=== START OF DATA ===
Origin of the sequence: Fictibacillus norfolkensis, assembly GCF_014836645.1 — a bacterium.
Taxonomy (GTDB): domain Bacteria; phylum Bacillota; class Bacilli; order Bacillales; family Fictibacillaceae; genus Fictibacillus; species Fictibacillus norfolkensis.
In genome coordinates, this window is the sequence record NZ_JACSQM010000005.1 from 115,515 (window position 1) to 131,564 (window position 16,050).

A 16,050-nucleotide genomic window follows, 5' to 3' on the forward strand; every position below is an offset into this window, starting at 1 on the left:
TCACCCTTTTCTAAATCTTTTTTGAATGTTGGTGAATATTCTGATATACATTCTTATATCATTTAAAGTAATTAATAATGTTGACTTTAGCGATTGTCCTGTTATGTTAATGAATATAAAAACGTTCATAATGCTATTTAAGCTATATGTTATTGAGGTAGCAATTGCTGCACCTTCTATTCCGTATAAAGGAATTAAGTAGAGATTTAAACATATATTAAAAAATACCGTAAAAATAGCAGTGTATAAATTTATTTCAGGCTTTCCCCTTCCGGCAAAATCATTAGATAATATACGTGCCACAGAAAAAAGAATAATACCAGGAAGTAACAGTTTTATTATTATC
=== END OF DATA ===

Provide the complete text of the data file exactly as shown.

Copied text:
Origin of the sequence: Fictibacillus norfolkensis, assembly GCF_014836645.1 — a bacterium.
Taxonomy (GTDB): domain Bacteria; phylum Bacillota; class Bacilli; order Bacillales; family Fictibacillaceae; genus Fictibacillus; species Fictibacillus norfolkensis.
In genome coordinates, this window is the sequence record NZ_JACSQM010000005.1 from 115,515 (window position 1) to 131,564 (window position 16,050).

A 16,050-nucleotide genomic window follows, 5' to 3' on the forward strand; every position below is an offset into this window, starting at 1 on the left:
TCACCCTTTTCTAAATCTTTTTTGAATGTTGGTGAATATTCTGATATACATTCTTATATCATTTAAAGTAATTAATAATGTTGACTTTAGCGATTGTCCTGTTATGTTAATGAATATAAAAACGTTCATAATGCTATTTAAGCTATATGTTATTGAGGTAGCAATTGCTGCACCTTCTATTCCGTATAAAGGAATTAAGTAGAGATTTAAACATATATTAAAAAATACCGTAAAAATAGCAGTGTATAAATTTATTTCAGGCTTTCCCCTTCCGGCAAAATCATTAGATAATATACGTGCCACAGAAAAAAGAATAATACCAGGAAGTAACAGTTTTATTATTATC